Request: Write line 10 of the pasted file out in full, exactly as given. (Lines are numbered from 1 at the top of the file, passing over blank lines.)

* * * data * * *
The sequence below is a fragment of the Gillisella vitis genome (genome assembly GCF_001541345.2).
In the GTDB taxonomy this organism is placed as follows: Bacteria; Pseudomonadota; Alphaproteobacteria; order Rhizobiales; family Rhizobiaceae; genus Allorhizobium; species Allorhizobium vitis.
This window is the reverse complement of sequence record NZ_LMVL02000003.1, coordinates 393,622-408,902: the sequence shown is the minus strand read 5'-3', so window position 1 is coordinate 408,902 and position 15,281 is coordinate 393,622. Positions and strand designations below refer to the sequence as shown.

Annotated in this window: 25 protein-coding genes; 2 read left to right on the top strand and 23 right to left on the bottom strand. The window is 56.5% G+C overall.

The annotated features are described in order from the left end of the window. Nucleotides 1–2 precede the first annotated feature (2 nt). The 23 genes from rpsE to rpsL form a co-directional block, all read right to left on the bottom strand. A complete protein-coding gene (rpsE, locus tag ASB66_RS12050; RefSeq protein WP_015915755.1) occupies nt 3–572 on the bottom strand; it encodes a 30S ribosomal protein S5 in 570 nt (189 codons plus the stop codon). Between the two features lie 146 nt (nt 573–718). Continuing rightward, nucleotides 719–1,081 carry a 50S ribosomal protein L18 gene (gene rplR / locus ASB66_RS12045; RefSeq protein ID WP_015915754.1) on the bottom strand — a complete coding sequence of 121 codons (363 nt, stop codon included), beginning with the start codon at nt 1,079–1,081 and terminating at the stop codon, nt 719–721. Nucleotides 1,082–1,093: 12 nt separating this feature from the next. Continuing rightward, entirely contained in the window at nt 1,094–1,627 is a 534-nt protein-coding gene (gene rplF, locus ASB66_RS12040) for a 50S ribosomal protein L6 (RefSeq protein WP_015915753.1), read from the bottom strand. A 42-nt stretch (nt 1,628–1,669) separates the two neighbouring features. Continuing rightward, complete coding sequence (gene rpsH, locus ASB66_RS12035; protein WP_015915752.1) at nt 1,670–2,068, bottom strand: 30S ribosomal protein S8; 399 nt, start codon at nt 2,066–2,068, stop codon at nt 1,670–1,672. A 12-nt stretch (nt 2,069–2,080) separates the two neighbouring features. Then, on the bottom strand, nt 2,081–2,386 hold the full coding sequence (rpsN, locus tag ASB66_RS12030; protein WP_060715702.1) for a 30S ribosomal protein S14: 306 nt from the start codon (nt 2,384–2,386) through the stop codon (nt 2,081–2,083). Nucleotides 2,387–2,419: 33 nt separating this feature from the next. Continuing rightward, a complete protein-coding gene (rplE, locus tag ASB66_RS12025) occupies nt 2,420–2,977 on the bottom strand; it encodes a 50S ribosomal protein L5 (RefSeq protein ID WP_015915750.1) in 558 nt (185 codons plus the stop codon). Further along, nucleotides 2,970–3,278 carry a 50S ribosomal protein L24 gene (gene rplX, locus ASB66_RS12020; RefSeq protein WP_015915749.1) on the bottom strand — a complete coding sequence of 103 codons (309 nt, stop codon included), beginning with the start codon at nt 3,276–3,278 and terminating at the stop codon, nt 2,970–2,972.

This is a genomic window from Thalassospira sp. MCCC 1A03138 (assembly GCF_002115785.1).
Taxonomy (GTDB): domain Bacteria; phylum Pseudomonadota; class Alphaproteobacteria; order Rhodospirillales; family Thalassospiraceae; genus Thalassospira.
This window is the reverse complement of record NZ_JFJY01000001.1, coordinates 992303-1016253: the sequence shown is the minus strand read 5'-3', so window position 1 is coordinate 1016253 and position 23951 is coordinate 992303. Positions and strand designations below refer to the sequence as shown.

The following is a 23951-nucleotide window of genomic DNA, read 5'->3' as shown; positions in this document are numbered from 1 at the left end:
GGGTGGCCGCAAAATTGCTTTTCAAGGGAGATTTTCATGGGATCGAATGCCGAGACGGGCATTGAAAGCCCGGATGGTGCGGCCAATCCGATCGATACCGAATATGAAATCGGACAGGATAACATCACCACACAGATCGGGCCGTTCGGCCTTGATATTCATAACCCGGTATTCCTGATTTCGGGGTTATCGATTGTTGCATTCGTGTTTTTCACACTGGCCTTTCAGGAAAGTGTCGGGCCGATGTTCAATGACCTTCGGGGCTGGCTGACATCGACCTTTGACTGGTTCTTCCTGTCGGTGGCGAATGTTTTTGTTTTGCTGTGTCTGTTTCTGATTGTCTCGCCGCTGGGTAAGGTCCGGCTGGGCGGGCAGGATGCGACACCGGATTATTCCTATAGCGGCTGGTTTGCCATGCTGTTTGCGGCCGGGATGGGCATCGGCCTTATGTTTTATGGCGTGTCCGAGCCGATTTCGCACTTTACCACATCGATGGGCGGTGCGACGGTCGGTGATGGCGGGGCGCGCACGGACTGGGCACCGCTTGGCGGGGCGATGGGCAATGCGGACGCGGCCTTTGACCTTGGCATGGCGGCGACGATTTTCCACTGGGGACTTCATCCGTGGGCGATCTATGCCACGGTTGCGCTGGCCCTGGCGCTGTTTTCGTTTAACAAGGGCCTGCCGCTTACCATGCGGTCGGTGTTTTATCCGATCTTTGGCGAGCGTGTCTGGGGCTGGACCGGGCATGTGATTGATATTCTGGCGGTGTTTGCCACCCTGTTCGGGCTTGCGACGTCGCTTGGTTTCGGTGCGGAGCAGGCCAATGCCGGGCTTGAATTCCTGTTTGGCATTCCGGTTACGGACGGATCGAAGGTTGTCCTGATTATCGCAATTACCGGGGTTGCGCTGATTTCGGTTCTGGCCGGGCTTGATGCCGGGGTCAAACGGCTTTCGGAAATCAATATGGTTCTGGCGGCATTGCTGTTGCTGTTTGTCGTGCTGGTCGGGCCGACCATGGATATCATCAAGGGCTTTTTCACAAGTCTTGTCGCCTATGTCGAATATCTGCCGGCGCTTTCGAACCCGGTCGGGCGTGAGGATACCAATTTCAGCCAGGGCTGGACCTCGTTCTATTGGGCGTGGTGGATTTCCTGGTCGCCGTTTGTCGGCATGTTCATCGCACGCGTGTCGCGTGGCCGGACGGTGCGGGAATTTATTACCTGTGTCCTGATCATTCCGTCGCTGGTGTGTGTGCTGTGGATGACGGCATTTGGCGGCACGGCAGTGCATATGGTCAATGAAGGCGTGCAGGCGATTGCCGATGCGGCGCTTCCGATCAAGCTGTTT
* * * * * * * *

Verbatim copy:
GGGTGGCCGCAAAATTGCTTTTCAAGGGAGATTTTCATGGGATCGAATGCCGAGACGGGCATTGAAAGCCCGGATGGTGCGGCCAATCCGATCGATACCGAATATGAAATCGGACAGGATAACATCACCACACAGATCGGGCCGTTCGGCCTTGATATTCATAACCCGGTATTCCTGATTTCGGGGTTATCGATTGTTGCATTCGTGTTTTTCACACTGGCCTTTCAGGAAAGTGTCGGGCCGATGTTCAATGACCTTCGGGGCTGGCTGACATCGACCTTTGACTGGTTCTTCCTGTCGGTGGCGAATGTTTTTGTTTTGCTGTGTCTGTTTCTGATTGTCTCGCCGCTGGGTAAGGTCCGGCTGGGCGGGCAGGATGCGACACCGGATTATTCCTATAGCGGCTGGTTTGCCATGCTGTTTGCGGCCGGGATGGGCATCGGCCTTATGTTTTATGGCGTGTCCGAGCCGATTTCGCACTTTACCACATCGATGGGCGGTGCGACGGTCGGTGATGGCGGGGCGCGCACGGACTGGGCACCGCTTGGCGGGGCGATGGGCAATGCGGACGCGGCCTTTGACCTTGGCATGGCGGCGACGATTTTCCACTGGGGACTTCATCCGTGGGCGATCTATGCCACGGTTGCGCTGGCCCTGGCGCTGTTTTCGTTTAACAAGGGCCTGCCGCTTACCATGCGGTCGGTGTTTTATCCGATCTTTGGCGAGCGTGTCTGGGGCTGGACCGGGCATGTGATTGATATTCTGGCGGTGTTTGCCACCCTGTTCGGGCTTGCGACGTCGCTTGGTTTCGGTGCGGAGCAGGCCAATGCCGGGCTTGAATTCCTGTTTGGCATTCCGGTTACGGACGGATCGAAGGTTGTCCTGATTATCGCAATTACCGGGGTTGCGCTGATTTCGGTTCTGGCCGGGCTTGATGCCGGGGTCAAACGGCTTTCGGAAATCAATATGGTTCTGGCGGCATTGCTGTTGCTGTTTGTCGTGCTGGTCGGGCCGACCATGGATATCATCAAGGGCTTTTTCACAAGTCTTGTCGCCTATGTCGAATATCTGCCGGCGCTTTCGAACCCGGTCGGGCGTGAGGATACCAATTTCAGCCAGGGCTGGACCTCGTTCTATTGGGCGTGGTGGATTTCCTGGTCGCCGTTTGTCGGCATGTTCATCGCACGCGTGTCGCGTGGCCGGACGGTGCGGGAATTTATTACCTGTGTCCTGATCATTCCGTCGCTGGTGTGTGTGCTGTGGATGACGGCATTTGGCGGCACGGCAGTGCATATGGTCAATGAAGGCGTGCAGGCGATTGCCGATGCGGCGCTTCCGATCAAGCTGTTT